December 3, 2015
NEI
A hand-worn assistive device uses computer vision and natural feedback mechanisms to help the visually impaired grasp objects. Cang Ye, University of Arkansas at Little Rock.

A hand-worn assistive device uses computer vision and natural feedback mechanisms to help the visually impaired grasp objects. Cang Ye, University of Arkansas at Little Rock.

As part of the National Robotics Initiative (NRI), the National Institutes of Health announced that it will fund the development of three innovative co-robots—robots that work cooperatively with people. One of these will be a hand-worn device to help visually impaired people identify and grasp objects.

Cang Ye, Ph.D., of the University of Arkansas at Little Rock, leads the project team. Their goal is to create a hand-worn assistive device that uses computer vision to identify a target object in the user’s environment, determine misalignment between the user’s hand and the object, and then convey the hand motion needed to grasp the object. For people who are visually impaired, the device is expected to enhance their ability to move around independently in two major ways. If successful, it will make it easier to identify light-weight obstacles and move them out of the way. It also will assist in identifying and manipulating objects like door handles.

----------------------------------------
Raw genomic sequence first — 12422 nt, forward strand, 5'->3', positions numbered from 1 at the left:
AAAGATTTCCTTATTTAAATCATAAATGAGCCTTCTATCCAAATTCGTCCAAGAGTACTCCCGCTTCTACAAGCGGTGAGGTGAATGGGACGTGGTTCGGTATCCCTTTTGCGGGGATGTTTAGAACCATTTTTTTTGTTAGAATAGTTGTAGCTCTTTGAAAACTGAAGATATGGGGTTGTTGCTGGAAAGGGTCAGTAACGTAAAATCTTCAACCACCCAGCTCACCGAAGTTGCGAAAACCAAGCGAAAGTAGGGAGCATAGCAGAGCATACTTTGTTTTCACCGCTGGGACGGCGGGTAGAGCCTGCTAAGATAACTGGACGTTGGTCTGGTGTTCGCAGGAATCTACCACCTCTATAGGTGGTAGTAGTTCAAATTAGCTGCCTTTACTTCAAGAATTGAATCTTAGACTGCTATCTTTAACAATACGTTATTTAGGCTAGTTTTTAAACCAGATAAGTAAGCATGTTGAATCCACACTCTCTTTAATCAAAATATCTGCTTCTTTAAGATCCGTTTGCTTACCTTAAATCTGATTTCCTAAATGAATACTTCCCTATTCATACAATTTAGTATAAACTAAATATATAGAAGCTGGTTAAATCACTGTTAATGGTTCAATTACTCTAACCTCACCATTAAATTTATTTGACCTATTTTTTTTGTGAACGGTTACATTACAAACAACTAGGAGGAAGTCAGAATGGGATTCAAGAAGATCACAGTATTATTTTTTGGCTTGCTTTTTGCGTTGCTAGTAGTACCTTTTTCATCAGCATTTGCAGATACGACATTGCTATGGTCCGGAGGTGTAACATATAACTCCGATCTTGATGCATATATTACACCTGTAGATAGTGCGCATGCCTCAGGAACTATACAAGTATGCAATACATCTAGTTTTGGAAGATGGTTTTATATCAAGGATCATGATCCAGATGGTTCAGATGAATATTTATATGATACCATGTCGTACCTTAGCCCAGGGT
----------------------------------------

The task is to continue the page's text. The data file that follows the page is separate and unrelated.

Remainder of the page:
This project is funded by NEI grant EY026275. Funding for all three NIH projects will total approximately $2.2 million over the next five years, subject to the availability of funds.

The other two co-robot projects include a smart-walker to increase mobility for older people, and a social-robot companion for kids. For more on those projects and the NRI, read this press release from NIH’s National Institute of Biomedical Imaging and Bioengineering: “NIH funds development of robots to improve health, quality of life.”

NEI leads the federal government’s research on the visual system and eye diseases. NEI supports basic and clinical science programs to develop sight-saving treatments and address special needs of people with vision loss. For more information, visit http://www.nei.nih.gov.

Contacts:
Joe Balintfy
301-496-5248
NEInews@nei.nih.gov

Margot Kern
301-496-3500
NIBIBpress@mail.nih.gov